Wilde begins setting the mood of the text with excessive descriptions of nature, and natural beauty: “The studio was filled with the rich odour of roses, and when the light summer wind stirred amidst the trees of the garden, there came through the open door the heavy scent of the lilac, or the more delicate perfume of the pink-flowering thorn” (Wilde 5). While this description hardly sounds like the language of the gothic, the use of nature sets up a contrast to the darker tones which appear later in the text. The nature theme is also present in the descriptions of Dorian Gray, whom at this point in the text has not been corrupted by the influences of Lord Henry Wotton or his search for pleasure and experience. Not only is Gray described as someone who encompasses flower like beauty, he is a representation of a flower himself. As Lord Henry describes, Gray is “some brainless, beautiful creature, who should be always here in winter when [there are] no flowers to look at” (7). Wilde extends this flower allusion with the metaphor of the aging man, and the beauty which dies with age. Like a flower Dorian’s beauty will fade, wither, a...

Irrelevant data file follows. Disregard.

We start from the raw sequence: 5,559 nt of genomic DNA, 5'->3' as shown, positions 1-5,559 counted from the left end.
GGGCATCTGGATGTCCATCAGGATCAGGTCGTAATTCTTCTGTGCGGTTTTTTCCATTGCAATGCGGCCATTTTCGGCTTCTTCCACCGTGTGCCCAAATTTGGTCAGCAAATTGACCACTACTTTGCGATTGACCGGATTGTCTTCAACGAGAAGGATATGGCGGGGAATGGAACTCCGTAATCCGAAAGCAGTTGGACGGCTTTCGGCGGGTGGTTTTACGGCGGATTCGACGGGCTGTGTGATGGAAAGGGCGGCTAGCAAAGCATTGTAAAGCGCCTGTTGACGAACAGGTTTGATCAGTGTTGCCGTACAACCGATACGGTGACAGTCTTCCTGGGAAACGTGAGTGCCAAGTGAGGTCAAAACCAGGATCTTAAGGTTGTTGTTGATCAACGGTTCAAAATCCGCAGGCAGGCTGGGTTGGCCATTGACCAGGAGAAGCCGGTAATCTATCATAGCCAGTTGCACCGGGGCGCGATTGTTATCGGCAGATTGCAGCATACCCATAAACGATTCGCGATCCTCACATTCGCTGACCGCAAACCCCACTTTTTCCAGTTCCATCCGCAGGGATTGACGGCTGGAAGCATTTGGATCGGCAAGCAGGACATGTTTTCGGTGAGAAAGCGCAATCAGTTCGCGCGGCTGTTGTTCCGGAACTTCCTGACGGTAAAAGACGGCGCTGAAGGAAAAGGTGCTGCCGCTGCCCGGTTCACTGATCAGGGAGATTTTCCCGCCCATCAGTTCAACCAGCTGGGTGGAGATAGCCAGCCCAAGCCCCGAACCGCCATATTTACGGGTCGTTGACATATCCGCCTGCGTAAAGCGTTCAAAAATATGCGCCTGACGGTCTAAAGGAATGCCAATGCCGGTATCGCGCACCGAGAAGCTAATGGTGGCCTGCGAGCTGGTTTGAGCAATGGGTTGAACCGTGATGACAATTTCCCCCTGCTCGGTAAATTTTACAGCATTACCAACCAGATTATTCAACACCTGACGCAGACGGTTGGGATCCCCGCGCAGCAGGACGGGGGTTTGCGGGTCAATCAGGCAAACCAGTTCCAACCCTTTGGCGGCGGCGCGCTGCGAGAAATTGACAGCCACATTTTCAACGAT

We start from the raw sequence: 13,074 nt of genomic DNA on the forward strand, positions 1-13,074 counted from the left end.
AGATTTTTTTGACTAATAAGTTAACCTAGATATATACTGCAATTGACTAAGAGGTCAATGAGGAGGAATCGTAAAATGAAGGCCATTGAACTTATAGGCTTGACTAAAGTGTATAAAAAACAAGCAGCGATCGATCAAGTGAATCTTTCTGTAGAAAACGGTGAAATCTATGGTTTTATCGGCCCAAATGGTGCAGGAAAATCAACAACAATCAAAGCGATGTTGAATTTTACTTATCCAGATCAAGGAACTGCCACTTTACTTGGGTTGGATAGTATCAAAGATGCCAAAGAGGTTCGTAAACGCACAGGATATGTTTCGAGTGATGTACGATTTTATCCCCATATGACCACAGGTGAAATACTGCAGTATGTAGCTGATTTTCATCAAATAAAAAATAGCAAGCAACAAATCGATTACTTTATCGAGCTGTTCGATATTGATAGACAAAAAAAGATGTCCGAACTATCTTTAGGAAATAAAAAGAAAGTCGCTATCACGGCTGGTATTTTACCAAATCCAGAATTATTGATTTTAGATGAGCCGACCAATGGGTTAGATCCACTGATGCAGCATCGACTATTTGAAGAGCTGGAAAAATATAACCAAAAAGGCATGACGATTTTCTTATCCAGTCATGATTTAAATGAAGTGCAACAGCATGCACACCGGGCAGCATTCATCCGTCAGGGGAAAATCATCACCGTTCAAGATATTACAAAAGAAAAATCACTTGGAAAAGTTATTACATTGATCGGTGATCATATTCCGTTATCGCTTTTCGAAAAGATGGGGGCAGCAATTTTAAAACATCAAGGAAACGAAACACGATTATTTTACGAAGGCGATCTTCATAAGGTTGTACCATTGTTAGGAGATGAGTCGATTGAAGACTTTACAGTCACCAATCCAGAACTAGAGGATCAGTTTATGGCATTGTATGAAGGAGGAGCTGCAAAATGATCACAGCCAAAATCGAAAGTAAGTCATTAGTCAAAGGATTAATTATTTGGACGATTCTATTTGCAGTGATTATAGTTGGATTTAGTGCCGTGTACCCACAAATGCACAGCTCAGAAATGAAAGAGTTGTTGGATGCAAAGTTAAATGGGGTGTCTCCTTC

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... their last debut in twisted demise of Dorian Gray: “He was withered, wrinkled, and loathsome of visage” (213) only recognizable by the rings on his fingers.
Although the audience is invariably aware of the corruption Gray’s soul suffers, Wilde’s use of gothic language suggests the extent of his malice. The painting could have restrained Gray’s soul but the extent of his hideous actions overwhelms Gray, and the true nature of his soul, represented through the ‘living’ portrait inevitably leaks out into Gray’s pleasant reality and into the tone of the entire text. If it were not for the gothic elements, readers would not be fully aware of the depravity of Gray’s soul. Wilde uses the dark to contrast the naive purity of Gray’s facade, which although appears unmarked cannot hide the ugliness of his soul.
Wilde, Oscar. "The Picture of Dorian Gray
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